This is a continuation of a two part series.
- Taking the doors off is a process. Each hinge has 4 bolts. A total of 16 must be removed to take the two doors off and you will need a 2nd person to help you. These doors are much more heavy than a Jeep wrangler’s. If you take them off, you’ll figure out real quick that putting them on and taking them off isn’t something you’ll do a lot of because frankly, it is just too much work. If you think you’ll engineer a quick release system like the Jeep Wrangler has, good luck with that. I haven’t been able to figure out how to do this without refabricating hinges. I take the doors off my 250 GD in July and they don’t go back on until September. On my Wrangler, I put them on and take them off almost weekly because it is a much simpler and easier process
- The soft top on the 250 GD that was made for me is very high quality. It is fairly quiet at speeds above 45 MPH. Putting the soft top down on your 250GD is a slow process and all of the little straps will make you think twice about putting it down knowing that you will want to put it back up. It is just too much of a process and so, you’ll find yourself leaving it up most of the time. If you have a bikini top, this is the way to go especially if the doors are off but, even taking this off is a bugger because of all the little straps along the top of the windshield. Here’s what I do: I unfasten the bikini top in the rear, roll it up to the top of the front windshield and then fold the windshield down on top of the bikini top. This traps the bikini between the hood. Below is what one of the ~50 straps looks like.
- Once the doors are off and the windshield is down, you have no rear view mirrors which makes the vehicle illegal to drive. The Jeep Wrangler suffers from the same problem. With the Wolf however, don’t think you can just get on Amazon and order some aftermarket brackets that attach to the windshield like you can the Wrangler. You are on your own and will have to work with a machinist to fabricate something. Here’s what I came up with which works awesome:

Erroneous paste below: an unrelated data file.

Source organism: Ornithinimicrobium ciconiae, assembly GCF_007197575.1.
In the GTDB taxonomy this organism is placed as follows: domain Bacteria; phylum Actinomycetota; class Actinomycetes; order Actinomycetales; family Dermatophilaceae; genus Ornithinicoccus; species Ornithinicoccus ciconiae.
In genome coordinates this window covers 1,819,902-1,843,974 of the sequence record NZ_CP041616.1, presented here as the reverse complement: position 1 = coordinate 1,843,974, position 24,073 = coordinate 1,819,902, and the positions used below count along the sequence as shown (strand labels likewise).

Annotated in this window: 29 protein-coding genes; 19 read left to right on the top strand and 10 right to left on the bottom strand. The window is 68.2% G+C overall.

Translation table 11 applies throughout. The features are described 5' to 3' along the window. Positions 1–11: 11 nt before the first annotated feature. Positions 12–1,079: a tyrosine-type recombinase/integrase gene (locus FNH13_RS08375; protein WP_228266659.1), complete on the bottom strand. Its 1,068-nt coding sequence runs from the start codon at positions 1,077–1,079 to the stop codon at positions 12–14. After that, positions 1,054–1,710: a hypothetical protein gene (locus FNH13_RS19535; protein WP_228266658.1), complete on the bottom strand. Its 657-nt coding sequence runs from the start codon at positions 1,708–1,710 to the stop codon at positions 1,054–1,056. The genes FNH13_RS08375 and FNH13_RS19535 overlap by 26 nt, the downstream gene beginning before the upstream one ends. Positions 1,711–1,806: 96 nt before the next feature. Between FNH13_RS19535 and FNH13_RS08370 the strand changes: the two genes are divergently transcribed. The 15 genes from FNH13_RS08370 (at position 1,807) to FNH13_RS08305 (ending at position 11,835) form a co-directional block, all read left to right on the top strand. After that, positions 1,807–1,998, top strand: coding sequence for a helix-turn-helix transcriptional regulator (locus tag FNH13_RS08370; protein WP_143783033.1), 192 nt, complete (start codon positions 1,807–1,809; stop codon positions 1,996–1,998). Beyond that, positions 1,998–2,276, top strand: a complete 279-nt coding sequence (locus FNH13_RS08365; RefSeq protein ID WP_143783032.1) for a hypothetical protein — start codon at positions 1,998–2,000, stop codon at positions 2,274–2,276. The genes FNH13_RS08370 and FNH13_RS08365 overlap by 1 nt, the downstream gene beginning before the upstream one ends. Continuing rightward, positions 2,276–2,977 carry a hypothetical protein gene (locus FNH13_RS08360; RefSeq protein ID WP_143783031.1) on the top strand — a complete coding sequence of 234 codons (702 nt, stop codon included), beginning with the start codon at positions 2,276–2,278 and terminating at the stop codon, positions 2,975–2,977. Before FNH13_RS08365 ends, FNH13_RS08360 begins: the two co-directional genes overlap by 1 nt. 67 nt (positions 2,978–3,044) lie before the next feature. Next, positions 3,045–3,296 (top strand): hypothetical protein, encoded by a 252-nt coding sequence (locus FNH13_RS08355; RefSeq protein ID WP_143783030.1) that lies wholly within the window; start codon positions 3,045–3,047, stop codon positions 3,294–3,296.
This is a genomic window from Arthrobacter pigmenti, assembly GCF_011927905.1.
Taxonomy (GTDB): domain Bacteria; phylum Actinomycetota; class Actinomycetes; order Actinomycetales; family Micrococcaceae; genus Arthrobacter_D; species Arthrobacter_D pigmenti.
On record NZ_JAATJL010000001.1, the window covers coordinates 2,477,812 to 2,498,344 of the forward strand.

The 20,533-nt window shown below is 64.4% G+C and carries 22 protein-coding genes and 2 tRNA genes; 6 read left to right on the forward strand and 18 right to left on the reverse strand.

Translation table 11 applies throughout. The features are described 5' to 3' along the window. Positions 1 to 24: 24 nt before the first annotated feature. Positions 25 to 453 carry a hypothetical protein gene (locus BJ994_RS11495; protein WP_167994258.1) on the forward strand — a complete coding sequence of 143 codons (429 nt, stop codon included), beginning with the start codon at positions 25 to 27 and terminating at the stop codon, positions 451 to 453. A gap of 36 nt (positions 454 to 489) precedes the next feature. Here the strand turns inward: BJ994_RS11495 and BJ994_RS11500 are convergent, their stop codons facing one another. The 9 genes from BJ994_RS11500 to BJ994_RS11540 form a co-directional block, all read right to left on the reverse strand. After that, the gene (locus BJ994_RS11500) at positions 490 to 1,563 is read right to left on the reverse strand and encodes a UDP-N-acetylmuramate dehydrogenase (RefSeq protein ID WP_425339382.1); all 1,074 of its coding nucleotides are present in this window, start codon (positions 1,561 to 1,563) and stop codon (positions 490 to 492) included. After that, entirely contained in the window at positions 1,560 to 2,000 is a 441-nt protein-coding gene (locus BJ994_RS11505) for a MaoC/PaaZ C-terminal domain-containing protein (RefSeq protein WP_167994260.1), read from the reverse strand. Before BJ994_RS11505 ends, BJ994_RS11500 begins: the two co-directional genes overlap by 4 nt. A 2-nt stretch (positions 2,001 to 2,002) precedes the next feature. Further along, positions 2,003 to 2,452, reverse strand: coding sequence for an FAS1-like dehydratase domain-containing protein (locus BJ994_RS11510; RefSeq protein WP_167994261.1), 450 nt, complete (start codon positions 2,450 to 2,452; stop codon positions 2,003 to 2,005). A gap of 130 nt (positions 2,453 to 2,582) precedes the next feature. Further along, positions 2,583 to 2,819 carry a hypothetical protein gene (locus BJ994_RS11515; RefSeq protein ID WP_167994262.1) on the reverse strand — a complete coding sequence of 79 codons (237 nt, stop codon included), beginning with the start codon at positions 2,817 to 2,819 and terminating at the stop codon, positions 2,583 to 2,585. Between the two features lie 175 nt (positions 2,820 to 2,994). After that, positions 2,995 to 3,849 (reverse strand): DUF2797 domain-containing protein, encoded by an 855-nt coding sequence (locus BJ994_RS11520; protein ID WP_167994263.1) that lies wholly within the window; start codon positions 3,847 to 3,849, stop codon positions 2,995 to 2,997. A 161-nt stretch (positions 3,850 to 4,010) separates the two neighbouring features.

- The manual transmission shifter is too short. Some drivers find themselves leaning over to reach and shift. Due to the underpower of the engine, you will shift A LOT which is fun but, not as a daily driver.
- The heat put out by the Wolf is really good but, it doesn’t produce enough in cold Maine winter. Keep this in mind as for those buyers from the North East, it is a three season vehicle unless you get heated seats like I did and bundle up. This really isn’t all that bad and can be fun on occasion.
- The aftermarket headlights interfere with radio reception. The only thing that helped reduce this problem is moving the antenna to the rear of the vehicle. You may have to turn the headlights off if you want good reception, yah right.
- The seats in the wolf are comfortable and were beautifully reupholstered. They are not however nearly as comfortable as the ones in the Jeep. They aren’t worth replacing but, you should be aware of this. It isn’t a problem for me but, my wife has pointed it out a few times and she’s right.
- Cup holders are a problem. I mounted an after-market console that goes on top of the tool box between the font seats. This worked out nicely. Sorry about the mess but, the vehicle is in storage right now and it’s the only picture I have at this time.
- No arm rests or console between the seats. Not a big deal but, worth mentioning as it takes time to get used to.
- Restored vehicles are not factory tested. Your Wolf that cost $100k will have problems after your receive it. Buy from a reputable company like I did.
I purchased a Defender 90 – sort of
This year I purchased a home in Florida and started looking at Defenders again but, this time I want more engine power! I read about the V8 in the Defender and learned that it is also a dog. I thought about shipping the Mercedes Wolf to Florida but, I’d have to upgrade the motor first. To do this, I would have to replace the transmission as well due to the high winding at speeds above 45 MPH. A new engine in the 250 GD could lead to ongoing repair issues.
I decided that what I needed was a Jeep Wrangler with a Land Rover Defender front end! Retirement at 53 had left me pretty bored at times. I needed a project that I could be passionate about completing. Below is what I came up with:
I love it. I have the best of both worlds. It’s a Jeep Wrangler but, the front is an authentic Defender 90. I wave to both parties when I see them on the road. Contact us to find out how to convert your Jeep.